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Christian Visual Culture in the Kingdom of Kongo
Between the sixteenth and the nineteenth centuries, the west central African kingdom of Kongo practiced Christianity and actively participated in the Atlantic world as an independent, cosmopolitan realm. Drawing on an expansive and largely unpublished set of objects, images, and documents, Fromont examines the advent of Kongo Christian visual culture and traces its development across four centuries marked by war, the Atlantic slave trade, and, finally, the rise of nineteenth-century European colonialism. By offering an extensive analysis of the religious, political, and artistic innovations through which the Kongo embraced Christianity, Fromont approaches the country's conversion as a dynamic process that unfolded across centuries.
Christian Art in Its Imperial Context
In recent years, art historians such as Johannes Deckers (Picturing the Bible, 2009) have argued for a significant transition in fourth- and fifth-century images of Jesus following the conversion of Constantine. Broadly speaking, they perceive the image of a peaceful, benevolent shepherd transformed into a powerful, enthroned Jesus, mimicking and mirroring the dominance and authority of the emperor. The powers of church and state are thus conveniently synthesized in such a potent image. This deeply rooted position assumes that ante-pacem images of Jesus were uniformly humble while post-Constantinian images exuded the grandeur of power and glory.
The Art of Empire contends that the art and imagery of Late Antiquity merits a more nuanced understanding of the context of the imperial period before and after Constantine. The chapters in this collection each treat an aspect of the relationship between early Christian art and the rituals, practices, or imagery of the Empire, and offer a new and fresh perspective on the development of Christian art in its imperial background.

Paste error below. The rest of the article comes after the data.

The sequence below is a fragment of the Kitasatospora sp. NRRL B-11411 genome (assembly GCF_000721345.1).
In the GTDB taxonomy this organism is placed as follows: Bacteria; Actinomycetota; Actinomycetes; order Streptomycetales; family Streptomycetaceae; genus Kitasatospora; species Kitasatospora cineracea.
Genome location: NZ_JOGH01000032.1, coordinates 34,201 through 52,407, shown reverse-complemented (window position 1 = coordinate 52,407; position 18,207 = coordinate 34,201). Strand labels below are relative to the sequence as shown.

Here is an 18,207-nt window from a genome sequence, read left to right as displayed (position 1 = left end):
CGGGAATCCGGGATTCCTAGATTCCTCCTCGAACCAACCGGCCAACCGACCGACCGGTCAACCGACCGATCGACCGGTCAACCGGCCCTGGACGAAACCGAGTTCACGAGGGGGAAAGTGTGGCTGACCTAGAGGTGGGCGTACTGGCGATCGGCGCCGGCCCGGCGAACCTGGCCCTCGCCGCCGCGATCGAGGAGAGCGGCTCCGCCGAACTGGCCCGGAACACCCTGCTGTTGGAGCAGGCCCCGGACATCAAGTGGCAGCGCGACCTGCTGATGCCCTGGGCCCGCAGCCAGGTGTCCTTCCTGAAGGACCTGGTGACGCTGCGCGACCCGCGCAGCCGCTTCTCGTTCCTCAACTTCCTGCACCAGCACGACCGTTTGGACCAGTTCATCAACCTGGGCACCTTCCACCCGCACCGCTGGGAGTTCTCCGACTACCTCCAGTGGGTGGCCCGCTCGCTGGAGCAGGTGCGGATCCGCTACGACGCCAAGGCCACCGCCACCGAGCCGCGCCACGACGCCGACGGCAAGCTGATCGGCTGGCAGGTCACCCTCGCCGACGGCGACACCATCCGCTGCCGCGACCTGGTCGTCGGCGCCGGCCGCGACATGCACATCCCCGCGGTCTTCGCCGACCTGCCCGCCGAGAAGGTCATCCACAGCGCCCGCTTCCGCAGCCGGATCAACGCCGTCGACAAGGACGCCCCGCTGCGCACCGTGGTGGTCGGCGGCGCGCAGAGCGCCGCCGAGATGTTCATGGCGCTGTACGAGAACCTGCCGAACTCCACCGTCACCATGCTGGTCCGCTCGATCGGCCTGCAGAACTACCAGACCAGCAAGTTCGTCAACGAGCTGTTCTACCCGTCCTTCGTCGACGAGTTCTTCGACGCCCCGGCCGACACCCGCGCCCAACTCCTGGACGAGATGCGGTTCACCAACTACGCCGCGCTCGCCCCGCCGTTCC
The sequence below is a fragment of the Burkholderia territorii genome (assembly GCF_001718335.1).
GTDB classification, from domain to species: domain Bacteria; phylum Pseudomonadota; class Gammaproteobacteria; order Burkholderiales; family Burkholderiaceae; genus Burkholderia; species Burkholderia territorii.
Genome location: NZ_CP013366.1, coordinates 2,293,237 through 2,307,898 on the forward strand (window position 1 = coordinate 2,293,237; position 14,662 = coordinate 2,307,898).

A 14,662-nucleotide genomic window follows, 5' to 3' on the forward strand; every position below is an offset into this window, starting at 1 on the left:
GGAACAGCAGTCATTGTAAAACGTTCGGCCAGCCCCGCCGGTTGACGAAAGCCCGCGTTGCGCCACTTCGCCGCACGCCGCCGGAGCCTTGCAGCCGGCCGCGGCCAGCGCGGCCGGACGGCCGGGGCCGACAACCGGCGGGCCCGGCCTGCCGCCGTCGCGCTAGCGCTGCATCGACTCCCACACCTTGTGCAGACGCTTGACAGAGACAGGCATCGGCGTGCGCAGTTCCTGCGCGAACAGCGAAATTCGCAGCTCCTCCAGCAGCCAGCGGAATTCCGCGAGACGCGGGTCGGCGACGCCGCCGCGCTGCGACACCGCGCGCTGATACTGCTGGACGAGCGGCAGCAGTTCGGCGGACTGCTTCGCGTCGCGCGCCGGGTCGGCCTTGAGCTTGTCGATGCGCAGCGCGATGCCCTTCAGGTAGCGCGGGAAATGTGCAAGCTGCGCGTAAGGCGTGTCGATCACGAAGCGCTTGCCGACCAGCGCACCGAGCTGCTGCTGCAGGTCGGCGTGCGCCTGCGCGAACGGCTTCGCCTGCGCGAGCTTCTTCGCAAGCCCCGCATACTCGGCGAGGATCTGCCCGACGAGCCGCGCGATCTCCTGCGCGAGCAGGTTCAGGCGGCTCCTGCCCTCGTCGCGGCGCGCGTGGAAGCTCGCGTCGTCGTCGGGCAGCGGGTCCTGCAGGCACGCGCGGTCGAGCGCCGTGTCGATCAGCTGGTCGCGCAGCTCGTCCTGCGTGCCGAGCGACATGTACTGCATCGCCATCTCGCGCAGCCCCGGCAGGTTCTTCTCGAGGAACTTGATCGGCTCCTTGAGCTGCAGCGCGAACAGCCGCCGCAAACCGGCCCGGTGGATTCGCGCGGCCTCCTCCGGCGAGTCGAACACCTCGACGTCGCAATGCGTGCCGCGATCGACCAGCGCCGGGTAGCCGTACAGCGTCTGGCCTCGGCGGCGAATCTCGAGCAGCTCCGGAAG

Based on his wide-ranging knowledge of late-medieval Latin sermons from England as well as his editorial experience with medieval Latin texts, Siegfried Wenzel offers critical editions of five instruction manuals on the "art of preaching" dating from 1230 to the fifteenth century. Four of the texts are edited and translated for the first time; the fifth is re-edited from all extant manuscripts. Each of the five sermons is accompanied by a facing-page translation into English. The book aims to stimulate interest and new research in a field that still awaits closer analysis of the relationships among existing treatises and of their historical development.
The Catholic Debate
During the past few decades, high-profile cases like that of Terry Schiavo have fueled the public debate over forgoing or withdrawing artificial nutrition and hydration from patients in a persistent vegetative state (PVS). These cases, whether involving a
Essays in Honor of Philip Rousseau
Ascetic Culture honors Philip Rousseau’s pathbreaking work on early Christian asceticism in a series of essays exploring how quickly the industrious and imaginative practitioners of asceticism, from the early fourth through the mid-fifth century, adapted the Greco-Roman social, literary, and religious culture in which they had been raised. Far from rejecting the life of the urban centers of the ancient world, they refined and elaborated that life in their libraries, households, and communities. The volume begins with a discussion of Egyptian monastic reading programs and the circulation of texts, especially the hugely influential Life of Antony. A second group of essays engages the topic of disciplinary culture in ascetic spaces such as the monastery, the household, and the city. A third group focuses on the topic of imaginary landscapes and ascetic self-fashioning. Ascetic Culture concludes by surveying the scholarly study of asceticism over the last one hundred and fifty years, arguing that previous generations of scholars have regarded asceticism either as a product of the inner dynamism of early Christianity or as a distortion of its earliest aims. Together, the contributors recognize, reflect upon, and extend the themes explored in Rousseau’s work on early Christianity’s ascetic periphery—a region whose inhabitants reflect in various ways the aspirations of their religion, from the daily to the otherworldly.